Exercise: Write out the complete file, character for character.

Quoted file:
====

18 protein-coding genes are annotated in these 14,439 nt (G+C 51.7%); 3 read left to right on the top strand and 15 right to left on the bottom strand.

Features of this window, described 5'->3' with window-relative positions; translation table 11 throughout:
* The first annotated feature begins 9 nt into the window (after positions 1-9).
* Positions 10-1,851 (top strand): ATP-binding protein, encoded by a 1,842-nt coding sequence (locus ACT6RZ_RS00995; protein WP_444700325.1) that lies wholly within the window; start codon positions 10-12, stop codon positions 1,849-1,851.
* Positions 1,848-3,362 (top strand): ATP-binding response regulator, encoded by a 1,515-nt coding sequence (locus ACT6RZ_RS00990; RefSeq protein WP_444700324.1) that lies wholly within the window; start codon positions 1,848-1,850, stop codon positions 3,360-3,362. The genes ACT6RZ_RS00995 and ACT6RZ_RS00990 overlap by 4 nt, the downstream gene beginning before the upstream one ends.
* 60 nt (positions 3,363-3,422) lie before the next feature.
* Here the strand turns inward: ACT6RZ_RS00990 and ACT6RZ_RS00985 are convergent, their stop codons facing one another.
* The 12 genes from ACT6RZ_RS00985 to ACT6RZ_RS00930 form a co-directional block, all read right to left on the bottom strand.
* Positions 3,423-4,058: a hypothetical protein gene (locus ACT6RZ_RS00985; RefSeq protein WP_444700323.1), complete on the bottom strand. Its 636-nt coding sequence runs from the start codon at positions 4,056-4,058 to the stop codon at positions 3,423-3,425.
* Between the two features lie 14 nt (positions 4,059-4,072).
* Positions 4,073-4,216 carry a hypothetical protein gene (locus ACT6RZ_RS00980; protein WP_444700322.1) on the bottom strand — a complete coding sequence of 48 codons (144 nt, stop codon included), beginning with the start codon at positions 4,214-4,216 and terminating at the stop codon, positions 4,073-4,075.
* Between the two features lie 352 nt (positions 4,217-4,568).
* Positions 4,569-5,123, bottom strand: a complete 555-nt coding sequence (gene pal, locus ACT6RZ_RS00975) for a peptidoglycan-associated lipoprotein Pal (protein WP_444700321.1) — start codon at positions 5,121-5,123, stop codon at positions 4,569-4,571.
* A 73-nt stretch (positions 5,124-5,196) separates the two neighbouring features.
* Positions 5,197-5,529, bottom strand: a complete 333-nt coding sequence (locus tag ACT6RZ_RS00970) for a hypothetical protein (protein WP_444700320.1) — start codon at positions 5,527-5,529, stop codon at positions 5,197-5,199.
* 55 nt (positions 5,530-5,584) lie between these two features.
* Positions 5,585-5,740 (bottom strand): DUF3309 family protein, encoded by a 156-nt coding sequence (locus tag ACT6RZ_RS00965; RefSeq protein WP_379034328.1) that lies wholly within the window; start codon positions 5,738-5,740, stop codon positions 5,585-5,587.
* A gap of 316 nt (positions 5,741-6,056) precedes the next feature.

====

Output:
18 protein-coding genes are annotated in these 14,439 nt (G+C 51.7%); 3 read left to right on the top strand and 15 right to left on the bottom strand.

Features of this window, described 5'->3' with window-relative positions; translation table 11 throughout:
* The first annotated feature begins 9 nt into the window (after positions 1-9).
* Positions 10-1,851 (top strand): ATP-binding protein, encoded by a 1,842-nt coding sequence (locus ACT6RZ_RS00995; protein WP_444700325.1) that lies wholly within the window; start codon positions 10-12, stop codon positions 1,849-1,851.
* Positions 1,848-3,362 (top strand): ATP-binding response regulator, encoded by a 1,515-nt coding sequence (locus ACT6RZ_RS00990; RefSeq protein WP_444700324.1) that lies wholly within the window; start codon positions 1,848-1,850, stop codon positions 3,360-3,362. The genes ACT6RZ_RS00995 and ACT6RZ_RS00990 overlap by 4 nt, the downstream gene beginning before the upstream one ends.
* 60 nt (positions 3,363-3,422) lie before the next feature.
* Here the strand turns inward: ACT6RZ_RS00990 and ACT6RZ_RS00985 are convergent, their stop codons facing one another.
* The 12 genes from ACT6RZ_RS00985 to ACT6RZ_RS00930 form a co-directional block, all read right to left on the bottom strand.
* Positions 3,423-4,058: a hypothetical protein gene (locus ACT6RZ_RS00985; RefSeq protein WP_444700323.1), complete on the bottom strand. Its 636-nt coding sequence runs from the start codon at positions 4,056-4,058 to the stop codon at positions 3,423-3,425.
* Between the two features lie 14 nt (positions 4,059-4,072).
* Positions 4,073-4,216 carry a hypothetical protein gene (locus ACT6RZ_RS00980; protein WP_444700322.1) on the bottom strand — a complete coding sequence of 48 codons (144 nt, stop codon included), beginning with the start codon at positions 4,214-4,216 and terminating at the stop codon, positions 4,073-4,075.
* Between the two features lie 352 nt (positions 4,217-4,568).
* Positions 4,569-5,123, bottom strand: a complete 555-nt coding sequence (gene pal, locus ACT6RZ_RS00975) for a peptidoglycan-associated lipoprotein Pal (protein WP_444700321.1) — start codon at positions 5,121-5,123, stop codon at positions 4,569-4,571.
* A 73-nt stretch (positions 5,124-5,196) separates the two neighbouring features.
* Positions 5,197-5,529, bottom strand: a complete 333-nt coding sequence (locus tag ACT6RZ_RS00970) for a hypothetical protein (protein WP_444700320.1) — start codon at positions 5,527-5,529, stop codon at positions 5,197-5,199.
* 55 nt (positions 5,530-5,584) lie between these two features.
* Positions 5,585-5,740 (bottom strand): DUF3309 family protein, encoded by a 156-nt coding sequence (locus tag ACT6RZ_RS00965; RefSeq protein WP_379034328.1) that lies wholly within the window; start codon positions 5,738-5,740, stop codon positions 5,585-5,587.
* A gap of 316 nt (positions 5,741-6,056) precedes the next feature.